You are here: Home / Journal Articles / Effect of milkflow rate and presence of a floating nipple on abnormal sucking between dairy calves. (Special issue: Suckling) / About

Effect of milkflow rate and presence of a floating nipple on abnormal sucking between dairy calves. (Special issue: Suckling)

By J. Loberg, L. Lidfors

View Resource (HTM)

Licensed under

Category Journal Articles
Abstract

The aim of this study was to investigate if access to an artificial teat, compared with an open bucket, would decrease abnormal sucking in calves held in pairs, and if the calves would perform less abnormal sucking if they spent more time drinking or sucking milk. Sixteen calves of Swedish Red and White cattle housed in pairs were used. The eight groups were given 2.5 litres of whole milk per calf twice a day in one of the following treatments: bucket with fast flow (control), bucket with slow flow, floating nipple with fast flow and floating nipple with slow flow. All groups were subjected to the four different treatments in a random balanced order. Two buckets were connected with a rubber pipe in order to control milk flow. In the fast treatments, milk poured from one bucket to the other in 40 seconds, and in the slow treatments, milk poured from one bucket to the other in 10 min. Each group underwent treatment for 6 days before behavioural observations were done on day 7. These were made by instantaneous recordings at 20 seconds intervals for 30 min, starting when the calves received their milk in the morning and afternoon. The number of recordings of abnormal sucking was lower than the control in all treatments (P<0.001). The lowest recording of abnormal sucking was found when the calves had both a floating nipple and a slow flow. Sucking on other objects in the pen had the highest number of recordings, when they had a nipple and a fast flow (P<0.01), but sucking on the empty nipple represented 95% of this category. The calves tended to lick and bite more on the bucket, the nipple and pen fittings in the two treatments with fast flow (P<0.1) than in the slow treatment with nipple. It is concluded that both the performance of sucking and the time taken to ingest milk are important in order to decrease abnormal sucking between calves.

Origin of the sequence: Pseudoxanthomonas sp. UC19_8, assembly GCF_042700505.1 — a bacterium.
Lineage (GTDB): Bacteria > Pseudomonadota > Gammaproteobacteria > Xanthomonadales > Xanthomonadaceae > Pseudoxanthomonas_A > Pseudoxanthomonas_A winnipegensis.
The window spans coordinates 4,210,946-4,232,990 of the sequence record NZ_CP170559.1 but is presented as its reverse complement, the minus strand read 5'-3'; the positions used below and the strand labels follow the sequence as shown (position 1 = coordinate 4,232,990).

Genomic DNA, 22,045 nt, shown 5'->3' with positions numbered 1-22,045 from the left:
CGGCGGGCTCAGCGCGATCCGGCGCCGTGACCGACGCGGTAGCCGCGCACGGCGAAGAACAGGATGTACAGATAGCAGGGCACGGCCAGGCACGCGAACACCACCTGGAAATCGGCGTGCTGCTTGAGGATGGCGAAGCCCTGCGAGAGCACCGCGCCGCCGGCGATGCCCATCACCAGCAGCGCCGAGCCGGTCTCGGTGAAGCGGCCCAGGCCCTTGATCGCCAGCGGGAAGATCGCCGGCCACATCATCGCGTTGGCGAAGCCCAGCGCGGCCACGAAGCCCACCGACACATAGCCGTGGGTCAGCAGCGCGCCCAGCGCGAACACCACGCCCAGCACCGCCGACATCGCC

Date 2001
Publication Title Applied Animal Behaviour Science
Volume 72
Issue 3
Pages 189-199
ISBN/ISSN 0168-1591
DOI 10.1016/S0168-1591(01)00109-5
Language English
Author Address Department of Animal Environment and Health, Section of Ethology, Swedish University of Agricultural Sciences, P.O. Box 234, SE-532 23 Skara, Sweden.
Cite this work

Researchers should cite this work as follows:

Tags
  1. Animal behavior
  2. Animal nutrition
  3. Appetite
  4. Behavior and behavior mechanisms
  5. Calves
  6. Cattle
  7. Dairy animals
  8. Eating disorders
  9. Feeders
  10. Feeding behavior
  11. Mammals
  12. Milk and dairy products
  13. nipple drinkers
  14. peer-reviewed
  15. Ruminants
  16. suckling
Badges
  1. peer-reviewed